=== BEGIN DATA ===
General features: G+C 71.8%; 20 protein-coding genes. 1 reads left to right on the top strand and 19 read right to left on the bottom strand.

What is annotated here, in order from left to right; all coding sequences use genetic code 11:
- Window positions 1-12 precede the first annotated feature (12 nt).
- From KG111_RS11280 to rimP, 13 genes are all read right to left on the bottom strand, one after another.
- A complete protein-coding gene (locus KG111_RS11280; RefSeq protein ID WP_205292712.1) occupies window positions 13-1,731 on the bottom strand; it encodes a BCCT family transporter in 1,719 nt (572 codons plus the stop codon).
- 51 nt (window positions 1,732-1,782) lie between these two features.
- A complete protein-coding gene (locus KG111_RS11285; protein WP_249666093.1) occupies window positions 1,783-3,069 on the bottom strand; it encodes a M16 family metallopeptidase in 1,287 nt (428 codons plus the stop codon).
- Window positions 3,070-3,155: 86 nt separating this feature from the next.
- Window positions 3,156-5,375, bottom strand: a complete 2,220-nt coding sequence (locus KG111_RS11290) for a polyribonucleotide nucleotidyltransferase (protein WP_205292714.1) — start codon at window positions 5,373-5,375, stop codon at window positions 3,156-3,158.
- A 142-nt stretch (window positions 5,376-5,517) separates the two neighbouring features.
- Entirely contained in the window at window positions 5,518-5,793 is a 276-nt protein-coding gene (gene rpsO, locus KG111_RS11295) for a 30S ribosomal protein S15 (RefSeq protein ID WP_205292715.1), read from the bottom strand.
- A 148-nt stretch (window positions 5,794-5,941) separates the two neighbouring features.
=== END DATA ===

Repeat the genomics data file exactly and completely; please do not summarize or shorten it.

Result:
General features: G+C 71.8%; 20 protein-coding genes. 1 reads left to right on the top strand and 19 read right to left on the bottom strand.

What is annotated here, in order from left to right; all coding sequences use genetic code 11:
- Window positions 1-12 precede the first annotated feature (12 nt).
- From KG111_RS11280 to rimP, 13 genes are all read right to left on the bottom strand, one after another.
- A complete protein-coding gene (locus KG111_RS11280; RefSeq protein ID WP_205292712.1) occupies window positions 13-1,731 on the bottom strand; it encodes a BCCT family transporter in 1,719 nt (572 codons plus the stop codon).
- 51 nt (window positions 1,732-1,782) lie between these two features.
- A complete protein-coding gene (locus KG111_RS11285; protein WP_249666093.1) occupies window positions 1,783-3,069 on the bottom strand; it encodes a M16 family metallopeptidase in 1,287 nt (428 codons plus the stop codon).
- Window positions 3,070-3,155: 86 nt separating this feature from the next.
- Window positions 3,156-5,375, bottom strand: a complete 2,220-nt coding sequence (locus KG111_RS11290) for a polyribonucleotide nucleotidyltransferase (protein WP_205292714.1) — start codon at window positions 5,373-5,375, stop codon at window positions 3,156-3,158.
- A 142-nt stretch (window positions 5,376-5,517) separates the two neighbouring features.
- Entirely contained in the window at window positions 5,518-5,793 is a 276-nt protein-coding gene (gene rpsO, locus KG111_RS11295) for a 30S ribosomal protein S15 (RefSeq protein ID WP_205292715.1), read from the bottom strand.
- A 148-nt stretch (window positions 5,794-5,941) separates the two neighbouring features.